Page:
Tips for supervisors

Supervisor must be prepared for change as fast as their employees do.

Supervisor must be accountable to business practice by imposing penalties for employees who fail to adequately carry out responsibilities and provide rewards for meeting expectations.

Set limits on your behavior! No gossip participation.

Do not be a “rescuer”. Train employees to improve performance, do not do it for them.

Figure out how to measure success. Know when people are not on track to meet goals.

Communicate with everyone. Talk with each subordinate regularly.

Be firm. You will be tested on rules and standards.

Learn from others. Find other bosses who will share their wisdom. Seek people inside and outside the organization. Create a business network.

Prepared by Veneranda Sumila

Tanzania Private Sector Foundation (TPSF)

If you want more information about Business Management Tips and templates please visit http://enterpreneurs.or.tz/business-management/

This Post Has 2 Comments

  1. Grant Lee

    Hello Veneranda.
    Once again, you have written a very important message about positioning for MSME enterprises. The marketing mix is often overlooked by small to medium sized businesses and especially micro businesses that may be one or two people manufacturing and selling a garment, or preparing food for immediate consumption.

    The classic marketing mix comprised positioning, place, promotion and product – the 4 Ps. Now, especially for a service enterprise, we consider 7 Ps (positioning, place, promotion, product, people, physical evidence and processes). These are a fundamental marketing model for all businesses to understand and practise to be successful measured by making a profit. Without profit, a business cannot grow.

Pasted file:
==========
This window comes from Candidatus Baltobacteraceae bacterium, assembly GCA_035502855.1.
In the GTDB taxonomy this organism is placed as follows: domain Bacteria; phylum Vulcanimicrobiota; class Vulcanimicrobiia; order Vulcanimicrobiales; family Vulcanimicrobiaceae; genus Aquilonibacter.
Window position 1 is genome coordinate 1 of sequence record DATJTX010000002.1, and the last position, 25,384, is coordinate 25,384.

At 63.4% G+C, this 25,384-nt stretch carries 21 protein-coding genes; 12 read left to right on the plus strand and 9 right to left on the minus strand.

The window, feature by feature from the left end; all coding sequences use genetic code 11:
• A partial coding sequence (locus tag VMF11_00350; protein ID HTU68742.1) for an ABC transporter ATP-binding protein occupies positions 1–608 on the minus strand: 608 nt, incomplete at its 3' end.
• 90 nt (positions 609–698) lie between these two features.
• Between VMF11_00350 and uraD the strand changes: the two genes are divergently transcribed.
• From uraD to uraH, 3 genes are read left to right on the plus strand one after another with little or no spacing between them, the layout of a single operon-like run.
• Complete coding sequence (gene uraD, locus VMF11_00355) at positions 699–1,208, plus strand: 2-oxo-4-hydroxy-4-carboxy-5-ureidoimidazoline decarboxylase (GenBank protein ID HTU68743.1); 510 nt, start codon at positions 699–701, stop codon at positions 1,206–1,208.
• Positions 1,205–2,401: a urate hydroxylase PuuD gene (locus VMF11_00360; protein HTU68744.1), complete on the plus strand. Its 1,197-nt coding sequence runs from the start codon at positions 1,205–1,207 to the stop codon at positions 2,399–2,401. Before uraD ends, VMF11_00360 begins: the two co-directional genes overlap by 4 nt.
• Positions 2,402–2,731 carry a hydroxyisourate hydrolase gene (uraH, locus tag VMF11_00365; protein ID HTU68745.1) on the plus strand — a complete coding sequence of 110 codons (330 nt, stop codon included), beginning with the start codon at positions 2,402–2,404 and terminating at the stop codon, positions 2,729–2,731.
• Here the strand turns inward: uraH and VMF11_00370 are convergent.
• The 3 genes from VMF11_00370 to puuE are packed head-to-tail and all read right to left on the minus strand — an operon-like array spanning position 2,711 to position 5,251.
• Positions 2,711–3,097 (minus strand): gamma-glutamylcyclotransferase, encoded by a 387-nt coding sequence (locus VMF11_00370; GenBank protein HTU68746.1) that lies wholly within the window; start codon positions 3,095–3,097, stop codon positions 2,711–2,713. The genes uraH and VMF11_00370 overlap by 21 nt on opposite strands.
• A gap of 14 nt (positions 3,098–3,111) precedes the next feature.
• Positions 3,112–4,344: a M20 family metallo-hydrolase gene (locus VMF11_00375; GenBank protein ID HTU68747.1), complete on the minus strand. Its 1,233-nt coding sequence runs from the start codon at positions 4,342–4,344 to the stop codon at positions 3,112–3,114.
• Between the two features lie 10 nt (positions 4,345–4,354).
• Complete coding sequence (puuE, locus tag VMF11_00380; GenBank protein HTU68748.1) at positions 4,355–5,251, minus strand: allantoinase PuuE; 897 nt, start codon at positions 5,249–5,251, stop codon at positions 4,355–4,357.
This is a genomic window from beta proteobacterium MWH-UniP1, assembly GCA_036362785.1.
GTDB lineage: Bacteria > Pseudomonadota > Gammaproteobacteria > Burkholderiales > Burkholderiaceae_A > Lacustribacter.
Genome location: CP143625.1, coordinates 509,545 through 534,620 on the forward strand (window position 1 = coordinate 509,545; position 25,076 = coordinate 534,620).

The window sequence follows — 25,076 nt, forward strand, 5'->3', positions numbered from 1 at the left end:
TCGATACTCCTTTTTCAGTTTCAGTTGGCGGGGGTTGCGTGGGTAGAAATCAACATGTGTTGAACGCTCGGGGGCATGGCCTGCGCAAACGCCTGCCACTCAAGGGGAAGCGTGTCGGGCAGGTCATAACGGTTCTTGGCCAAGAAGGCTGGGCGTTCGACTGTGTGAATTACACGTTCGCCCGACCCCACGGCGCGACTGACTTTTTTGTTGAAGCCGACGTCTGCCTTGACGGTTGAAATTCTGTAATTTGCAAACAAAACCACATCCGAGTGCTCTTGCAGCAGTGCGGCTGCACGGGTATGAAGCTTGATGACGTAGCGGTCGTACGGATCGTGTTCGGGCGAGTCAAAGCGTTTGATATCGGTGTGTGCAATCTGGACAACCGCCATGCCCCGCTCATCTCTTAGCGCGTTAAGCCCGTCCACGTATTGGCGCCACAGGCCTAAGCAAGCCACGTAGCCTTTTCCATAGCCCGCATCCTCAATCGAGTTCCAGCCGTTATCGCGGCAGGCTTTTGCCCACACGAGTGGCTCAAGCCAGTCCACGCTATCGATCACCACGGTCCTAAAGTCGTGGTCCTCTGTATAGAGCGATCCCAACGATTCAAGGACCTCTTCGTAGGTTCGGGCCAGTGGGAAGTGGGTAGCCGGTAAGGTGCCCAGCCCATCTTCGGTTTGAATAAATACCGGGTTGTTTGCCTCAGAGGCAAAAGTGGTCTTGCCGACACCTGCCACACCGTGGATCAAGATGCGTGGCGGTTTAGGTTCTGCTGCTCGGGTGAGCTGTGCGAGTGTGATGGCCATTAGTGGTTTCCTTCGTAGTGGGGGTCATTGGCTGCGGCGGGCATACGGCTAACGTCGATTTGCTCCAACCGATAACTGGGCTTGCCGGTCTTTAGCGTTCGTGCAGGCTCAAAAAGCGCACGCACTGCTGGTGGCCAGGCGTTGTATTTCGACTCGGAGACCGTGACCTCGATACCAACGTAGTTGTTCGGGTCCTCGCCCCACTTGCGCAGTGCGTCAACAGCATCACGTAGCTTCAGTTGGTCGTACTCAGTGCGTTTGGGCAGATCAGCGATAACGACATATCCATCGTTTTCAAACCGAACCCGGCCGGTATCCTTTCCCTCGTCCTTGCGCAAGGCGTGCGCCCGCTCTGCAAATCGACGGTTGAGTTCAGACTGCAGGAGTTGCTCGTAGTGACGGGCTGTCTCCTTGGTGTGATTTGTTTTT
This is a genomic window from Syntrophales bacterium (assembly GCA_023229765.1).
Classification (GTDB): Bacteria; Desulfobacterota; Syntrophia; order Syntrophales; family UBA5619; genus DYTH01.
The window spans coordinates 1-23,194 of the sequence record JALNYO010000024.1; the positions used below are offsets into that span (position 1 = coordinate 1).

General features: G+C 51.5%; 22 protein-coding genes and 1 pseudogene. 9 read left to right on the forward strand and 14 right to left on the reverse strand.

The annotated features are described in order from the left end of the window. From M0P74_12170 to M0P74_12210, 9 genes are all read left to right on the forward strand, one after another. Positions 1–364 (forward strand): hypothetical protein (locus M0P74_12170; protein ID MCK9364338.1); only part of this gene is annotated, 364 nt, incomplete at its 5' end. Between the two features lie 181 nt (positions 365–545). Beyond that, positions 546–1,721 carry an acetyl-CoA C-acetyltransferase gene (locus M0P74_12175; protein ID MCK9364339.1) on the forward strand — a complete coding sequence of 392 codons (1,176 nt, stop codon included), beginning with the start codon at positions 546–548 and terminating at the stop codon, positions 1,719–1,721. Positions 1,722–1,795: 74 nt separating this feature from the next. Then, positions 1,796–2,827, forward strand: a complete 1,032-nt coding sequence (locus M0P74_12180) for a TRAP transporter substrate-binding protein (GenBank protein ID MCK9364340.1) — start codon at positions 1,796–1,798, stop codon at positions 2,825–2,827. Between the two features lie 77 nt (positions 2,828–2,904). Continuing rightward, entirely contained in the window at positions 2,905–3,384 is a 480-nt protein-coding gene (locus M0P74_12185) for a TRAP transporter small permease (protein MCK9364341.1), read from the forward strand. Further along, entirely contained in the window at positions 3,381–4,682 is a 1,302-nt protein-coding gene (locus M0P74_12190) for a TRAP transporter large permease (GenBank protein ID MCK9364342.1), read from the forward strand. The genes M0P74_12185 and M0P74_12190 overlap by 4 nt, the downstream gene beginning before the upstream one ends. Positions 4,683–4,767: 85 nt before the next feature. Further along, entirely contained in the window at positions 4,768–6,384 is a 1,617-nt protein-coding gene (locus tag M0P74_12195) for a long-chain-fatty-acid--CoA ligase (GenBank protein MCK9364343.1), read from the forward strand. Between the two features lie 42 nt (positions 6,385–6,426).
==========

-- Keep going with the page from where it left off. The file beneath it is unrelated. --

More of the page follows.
Your blogs often address the marketing mix, and readers would benefit by paying attention to the blog messages of TPSF.

    This blog addresses positioning and supervisors – two different topics in my opinion. But both important messages.

    And you nailed the essence of positioning which is research and communications. Even a small micro business with no access to the Internet can survey customers and prospects with paper surveys that can be handed out and returned on site at time of purchase, or by speaking with a customer and asking the survey questions. A larger, more advanced small business may have access to email databases and the Internet and can carry our surveys using free software like “Survey Monkey.”

    And, yes, micro business owners and supervisors of larger businesses do need all the skills that you mentioned, and they can be learned – management, technical, human relations, idea development, and decision making/taking.

    Very informative blog. Thank you. I will share on my socmed sites. Grant Lee

    1. Veneranda Sumila

      Dear Grant, I am happy that you went through the story. It is very true that it addresses Positioning and Supervisor’s roles. I removed the ‘supervisor role’ on the heading because I aimed to make the heading short. I am not very good at headlines.
      I hope entrepreneurs in Tanzania read this story too.
      Thank you for the 7P’s approach. I really learn a lot from your comments.
      Stay Blessed